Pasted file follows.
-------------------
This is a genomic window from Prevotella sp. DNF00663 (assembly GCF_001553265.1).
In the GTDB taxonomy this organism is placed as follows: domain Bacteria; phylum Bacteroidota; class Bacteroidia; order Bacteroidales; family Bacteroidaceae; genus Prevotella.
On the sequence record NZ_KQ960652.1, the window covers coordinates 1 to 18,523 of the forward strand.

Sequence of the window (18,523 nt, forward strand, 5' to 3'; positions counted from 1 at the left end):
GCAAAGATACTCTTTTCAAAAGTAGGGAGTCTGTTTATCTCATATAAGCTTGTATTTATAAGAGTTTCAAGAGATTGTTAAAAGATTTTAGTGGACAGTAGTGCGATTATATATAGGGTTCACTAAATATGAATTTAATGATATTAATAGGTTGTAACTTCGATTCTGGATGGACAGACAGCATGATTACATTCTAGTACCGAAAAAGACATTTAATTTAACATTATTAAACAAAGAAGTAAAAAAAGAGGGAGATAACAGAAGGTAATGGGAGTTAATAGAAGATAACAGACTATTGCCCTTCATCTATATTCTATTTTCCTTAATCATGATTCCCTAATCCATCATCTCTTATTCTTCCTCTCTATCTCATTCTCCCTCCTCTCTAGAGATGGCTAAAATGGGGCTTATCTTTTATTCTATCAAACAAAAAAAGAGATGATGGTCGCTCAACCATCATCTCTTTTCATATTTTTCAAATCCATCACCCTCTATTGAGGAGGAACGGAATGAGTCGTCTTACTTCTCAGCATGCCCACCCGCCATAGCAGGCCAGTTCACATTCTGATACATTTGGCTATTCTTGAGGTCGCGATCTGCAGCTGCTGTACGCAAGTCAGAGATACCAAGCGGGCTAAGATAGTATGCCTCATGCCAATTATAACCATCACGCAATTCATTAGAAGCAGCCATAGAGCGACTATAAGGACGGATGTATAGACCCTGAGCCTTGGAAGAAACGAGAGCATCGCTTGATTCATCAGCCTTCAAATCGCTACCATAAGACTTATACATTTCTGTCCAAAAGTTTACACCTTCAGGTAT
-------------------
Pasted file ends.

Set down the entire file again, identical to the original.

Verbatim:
This is a genomic window from Prevotella sp. DNF00663 (assembly GCF_001553265.1).
In the GTDB taxonomy this organism is placed as follows: domain Bacteria; phylum Bacteroidota; class Bacteroidia; order Bacteroidales; family Bacteroidaceae; genus Prevotella.
On the sequence record NZ_KQ960652.1, the window covers coordinates 1 to 18,523 of the forward strand.

Sequence of the window (18,523 nt, forward strand, 5' to 3'; positions counted from 1 at the left end):
GCAAAGATACTCTTTTCAAAAGTAGGGAGTCTGTTTATCTCATATAAGCTTGTATTTATAAGAGTTTCAAGAGATTGTTAAAAGATTTTAGTGGACAGTAGTGCGATTATATATAGGGTTCACTAAATATGAATTTAATGATATTAATAGGTTGTAACTTCGATTCTGGATGGACAGACAGCATGATTACATTCTAGTACCGAAAAAGACATTTAATTTAACATTATTAAACAAAGAAGTAAAAAAAGAGGGAGATAACAGAAGGTAATGGGAGTTAATAGAAGATAACAGACTATTGCCCTTCATCTATATTCTATTTTCCTTAATCATGATTCCCTAATCCATCATCTCTTATTCTTCCTCTCTATCTCATTCTCCCTCCTCTCTAGAGATGGCTAAAATGGGGCTTATCTTTTATTCTATCAAACAAAAAAAGAGATGATGGTCGCTCAACCATCATCTCTTTTCATATTTTTCAAATCCATCACCCTCTATTGAGGAGGAACGGAATGAGTCGTCTTACTTCTCAGCATGCCCACCCGCCATAGCAGGCCAGTTCACATTCTGATACATTTGGCTATTCTTGAGGTCGCGATCTGCAGCTGCTGTACGCAAGTCAGAGATACCAAGCGGGCTAAGATAGTATGCCTCATGCCAATTATAACCATCACGCAATTCATTAGAAGCAGCCATAGAGCGACTATAAGGACGGATGTATAGACCCTGAGCCTTGGAAGAAACGAGAGCATCGCTTGATTCATCAGCCTTCAAATCGCTACCATAAGACTTATACATTTCTGTCCAAAAGTTTACACCTTCAGGTAT